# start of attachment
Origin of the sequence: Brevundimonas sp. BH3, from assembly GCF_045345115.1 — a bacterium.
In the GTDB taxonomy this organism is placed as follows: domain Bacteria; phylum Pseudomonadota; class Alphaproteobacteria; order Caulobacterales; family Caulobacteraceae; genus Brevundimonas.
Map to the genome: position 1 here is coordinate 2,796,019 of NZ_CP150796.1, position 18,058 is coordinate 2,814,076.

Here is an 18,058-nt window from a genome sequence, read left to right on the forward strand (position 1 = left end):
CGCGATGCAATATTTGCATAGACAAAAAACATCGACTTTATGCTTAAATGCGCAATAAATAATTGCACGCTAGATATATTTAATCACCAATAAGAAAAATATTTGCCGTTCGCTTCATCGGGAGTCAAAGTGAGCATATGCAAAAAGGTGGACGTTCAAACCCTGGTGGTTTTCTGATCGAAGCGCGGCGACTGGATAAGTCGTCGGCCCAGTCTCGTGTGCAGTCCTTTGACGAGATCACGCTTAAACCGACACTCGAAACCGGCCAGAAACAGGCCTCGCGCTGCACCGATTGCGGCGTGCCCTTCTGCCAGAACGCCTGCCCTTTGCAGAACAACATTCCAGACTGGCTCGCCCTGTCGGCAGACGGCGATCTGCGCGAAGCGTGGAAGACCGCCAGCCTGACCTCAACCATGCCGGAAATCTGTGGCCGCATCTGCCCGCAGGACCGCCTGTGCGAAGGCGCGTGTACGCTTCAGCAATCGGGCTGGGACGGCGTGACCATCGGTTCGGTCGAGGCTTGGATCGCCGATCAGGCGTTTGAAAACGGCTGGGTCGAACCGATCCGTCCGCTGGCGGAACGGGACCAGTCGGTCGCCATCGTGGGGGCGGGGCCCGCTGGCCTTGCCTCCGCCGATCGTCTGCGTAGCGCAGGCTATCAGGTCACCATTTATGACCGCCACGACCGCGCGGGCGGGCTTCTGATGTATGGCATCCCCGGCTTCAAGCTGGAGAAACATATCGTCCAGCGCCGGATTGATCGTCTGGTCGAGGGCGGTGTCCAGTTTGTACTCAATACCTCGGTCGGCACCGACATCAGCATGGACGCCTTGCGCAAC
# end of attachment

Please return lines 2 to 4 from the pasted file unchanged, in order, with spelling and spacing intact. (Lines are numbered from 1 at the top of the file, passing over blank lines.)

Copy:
In the GTDB taxonomy this organism is placed as follows: domain Bacteria; phylum Pseudomonadota; class Alphaproteobacteria; order Caulobacterales; family Caulobacteraceae; genus Brevundimonas.
Map to the genome: position 1 here is coordinate 2,796,019 of NZ_CP150796.1, position 18,058 is coordinate 2,814,076.

Here is an 18,058-nt window from a genome sequence, read left to right on the forward strand (position 1 = left end):